Special rules apply for qualified property that is considered long-production-period property. Long-production-period property must have a recovery period of at least 10 years or be transportation property and be subject to the uniform capitalization rules of Sec. 263A. It must also have an estimated production period of more than one year and a cost of over $1 million. For these purposes "transportation property" simply means "tangible personal property used in the trade or business of transporting persons or property" (Sec. 168(k)(2)(B)(iii)).
Such property must be acquired by the taxpayer before Jan. 1, 2020 (or acquired pursuant to a contract entered into before that date), and must be placed in service before Jan. 1, 2021.
A new aircraft that is acquired by the taxpayer before Jan. 1, 2020 (or acquired pursuant to a contract entered into before that date), and placed in service before Jan. 1, 2021, is also eligible for bonus depreciation, even if it does not qualify as "transportation property" other than for agricultural or firefighting purposes. The aircraft must be purchased, and the purchaser must make a nonrefundable deposit of the lesser of 10% of the cost or $100,000. It must have an estimated production period of more than four months and cost more than $200,000.
Qualified improvement property
The PATH Act introduced a new category of property that is eligible for bonus depreciation: qualified improvement property. It replaces the former category of qualified leasehold improvement property (for bonus depreciation purposes), effective for property placed in service on or after Jan. 1, 2016.
Qualified improvement property is any improvement to the interior of any nonresidential real property that is placed in service after the building is placed in service. However, expenditures for enlarging a building, for an elevator or an escalator, or for the internal structural framework of a building are not eligible for bonus depreciation under the qualified improvement property rules.
Under the qualified leasehold improvement rules in effect for property placed in service before Jan. 1, 2016, the qualifications for bonus depreciation were stricter. Those improvements had to be made pursuant to a lease, the portion of the building had to be occupied exclusively by the lessee, the improvement had to be placed in service more than three years after the building was placed in service by any person, and the improvement had to be a structural component of the building. Those restrictions do not apply to qualified improvement property.
Fruit-bearing and nut-bearing plants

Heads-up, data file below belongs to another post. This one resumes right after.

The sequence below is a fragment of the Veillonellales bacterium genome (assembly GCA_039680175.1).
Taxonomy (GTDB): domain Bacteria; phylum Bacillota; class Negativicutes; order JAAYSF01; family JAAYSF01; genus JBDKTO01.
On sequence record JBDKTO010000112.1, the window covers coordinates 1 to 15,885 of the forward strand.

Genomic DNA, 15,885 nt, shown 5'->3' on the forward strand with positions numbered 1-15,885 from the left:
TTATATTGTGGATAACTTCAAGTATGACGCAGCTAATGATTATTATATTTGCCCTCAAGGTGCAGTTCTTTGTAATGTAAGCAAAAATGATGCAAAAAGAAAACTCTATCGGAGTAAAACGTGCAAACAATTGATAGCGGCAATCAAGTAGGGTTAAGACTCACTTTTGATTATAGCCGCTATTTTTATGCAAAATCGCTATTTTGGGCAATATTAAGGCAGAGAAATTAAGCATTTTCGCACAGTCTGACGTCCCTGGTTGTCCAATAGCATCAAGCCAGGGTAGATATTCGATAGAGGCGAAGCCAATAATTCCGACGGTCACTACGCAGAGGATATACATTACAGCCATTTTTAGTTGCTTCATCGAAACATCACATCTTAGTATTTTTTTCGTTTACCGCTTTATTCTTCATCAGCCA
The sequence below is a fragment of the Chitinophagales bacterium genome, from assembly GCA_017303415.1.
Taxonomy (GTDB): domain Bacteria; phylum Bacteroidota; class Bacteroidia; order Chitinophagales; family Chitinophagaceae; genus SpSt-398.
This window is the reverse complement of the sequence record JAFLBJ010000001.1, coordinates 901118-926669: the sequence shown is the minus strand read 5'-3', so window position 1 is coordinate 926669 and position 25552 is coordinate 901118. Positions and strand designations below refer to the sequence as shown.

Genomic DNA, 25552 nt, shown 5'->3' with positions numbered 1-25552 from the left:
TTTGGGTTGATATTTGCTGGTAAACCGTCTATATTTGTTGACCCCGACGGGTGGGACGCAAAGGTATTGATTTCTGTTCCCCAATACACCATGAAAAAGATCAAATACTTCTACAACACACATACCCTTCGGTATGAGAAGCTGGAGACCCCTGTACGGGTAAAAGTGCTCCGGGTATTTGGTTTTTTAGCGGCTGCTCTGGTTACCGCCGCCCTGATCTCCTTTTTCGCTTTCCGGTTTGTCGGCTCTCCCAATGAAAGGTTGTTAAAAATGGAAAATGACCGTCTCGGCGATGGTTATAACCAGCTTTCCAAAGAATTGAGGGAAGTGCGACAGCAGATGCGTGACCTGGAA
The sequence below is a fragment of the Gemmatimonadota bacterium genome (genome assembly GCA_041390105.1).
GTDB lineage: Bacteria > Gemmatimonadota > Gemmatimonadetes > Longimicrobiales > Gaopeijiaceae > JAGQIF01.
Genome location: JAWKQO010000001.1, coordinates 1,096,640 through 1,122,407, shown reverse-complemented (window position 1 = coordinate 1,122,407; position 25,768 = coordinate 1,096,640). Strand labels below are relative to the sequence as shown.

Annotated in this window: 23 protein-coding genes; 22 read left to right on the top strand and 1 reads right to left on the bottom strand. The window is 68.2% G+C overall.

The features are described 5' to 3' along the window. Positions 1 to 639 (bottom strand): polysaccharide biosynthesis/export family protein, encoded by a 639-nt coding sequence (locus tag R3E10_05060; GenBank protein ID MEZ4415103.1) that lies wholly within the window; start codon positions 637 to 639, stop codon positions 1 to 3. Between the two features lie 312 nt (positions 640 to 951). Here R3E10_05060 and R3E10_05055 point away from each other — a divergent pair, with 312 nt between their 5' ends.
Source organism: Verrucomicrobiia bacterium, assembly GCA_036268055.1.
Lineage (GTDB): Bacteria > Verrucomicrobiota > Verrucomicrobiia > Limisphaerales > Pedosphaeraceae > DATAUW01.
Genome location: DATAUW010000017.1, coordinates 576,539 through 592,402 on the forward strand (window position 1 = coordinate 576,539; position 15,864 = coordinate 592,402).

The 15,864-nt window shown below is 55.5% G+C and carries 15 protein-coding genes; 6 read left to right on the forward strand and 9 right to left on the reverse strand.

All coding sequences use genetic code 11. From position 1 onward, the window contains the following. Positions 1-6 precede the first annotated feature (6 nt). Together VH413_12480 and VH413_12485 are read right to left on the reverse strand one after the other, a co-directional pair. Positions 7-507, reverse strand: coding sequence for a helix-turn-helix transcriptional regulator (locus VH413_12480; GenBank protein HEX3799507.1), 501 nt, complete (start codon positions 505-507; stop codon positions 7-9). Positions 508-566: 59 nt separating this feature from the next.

The PATH Act gave farmers special bonus depreciation rules that apply to fruit-bearing and nut-bearing plants and accelerate the placed-in-service date for those plants, for bonus depreciation purposes. Under these rules, bonus depreciation can be claimed for eligible plants that are planted before Jan. 1, 2020, or grafted before that date to a plant that has already been planted. The planting or grafting must take place in the ordinary course of the taxpayer's farming business.
Normally, for depreciation purposes, fruit-bearing and nut-bearing plants are not considered to be placed in service until they reach "an income-producing stage" (Regs. Sec. 1.46-3(d)(2), flush language), but for bonus depreciation purposes, the placed-in-service date is moved up to the year of planting or grafting. (Note that bonus depreciation can be taken only once on such plants: It is not available again in the year the plant is placed in service for regular depreciation purposes.)
$8,000 increase in first-year depreciation limit for passenger automobiles
Automobiles are subject to special bonus depreciation rules. For passenger automobiles that are qualified property and placed in service before Jan. 1, 2020, the limit on first-year depreciation is increased by $8,000. The normal first-year depreciation limit is $3,160 (for automobiles placed in service in 2016). So for eligible automobiles, that limit is increased to $11,160.
For trucks and vans that are classified as passenger automobiles, the normal limit for 2016 is $3,560, so the increased limit for vehicles eligible for bonus depreciation is $11,560.
As with bonus depreciation for other property, the PATH Act introduced a phasedown of this amount. For automobiles placed in service during calendar year 2018, the limit will be increased by $6,400. For automobiles placed in service during calendar year 2019, the limit will be increased by $4,800.
Also note that automobiles (and other listed property) that are used less than 50% for business are not eligible for bonus depreciation (Secs. 168(k)(2)(D)(ii) and 280F(b)(1)).
Electing out of bonus depreciation
Taxpayers can elect out of bonus depreciation for any class of property for any tax year. For these purposes, class of property means the classes of property in Sec. 168(e) (which lists the various class lives and defines residential rental and nonresidential real property), water utility property, computer software, and qualified improvement property. The election must be made by the due date (including extensions) of the federal tax return for the tax year the property is placed in service, by attaching a statement to the return indicating the class of property for which the election is being made and that, for that class, the taxpayer is electing not to claim any special depreciation allowance. The election out of bonus depreciation can be revoked only with the IRS's written consent, which requires the submission of a letter ruling request (Regs. Sec. 1.168(k)-1(e)(7)).
If a taxpayer fails to elect out of bonus depreciation properly, the basis in the property will be considered to have been reduced by the amount of the bonus depreciation, even if the taxpayer did not claim a bonus depreciation deduction for the year the property was placed in service (Regs. Secs. 1.167(a)-10 and 1.168(k)-1(e)(5)).
Practitioners should be helping clients plan now to take advantage of these provisions over the next few years when planning asset acquisitions. As currently structured, bonus depreciation is scheduled to be reduced and then disappear. Taxpayers should be apprised of this so they can get the full benefit of these three attractive tax provisions.
About the author
Alistair Nevius is the JofA's editor-in-chief, tax. To comment on this article or to suggest an idea for another article, contact him at firstname.lastname@example.org or 919-402-4052.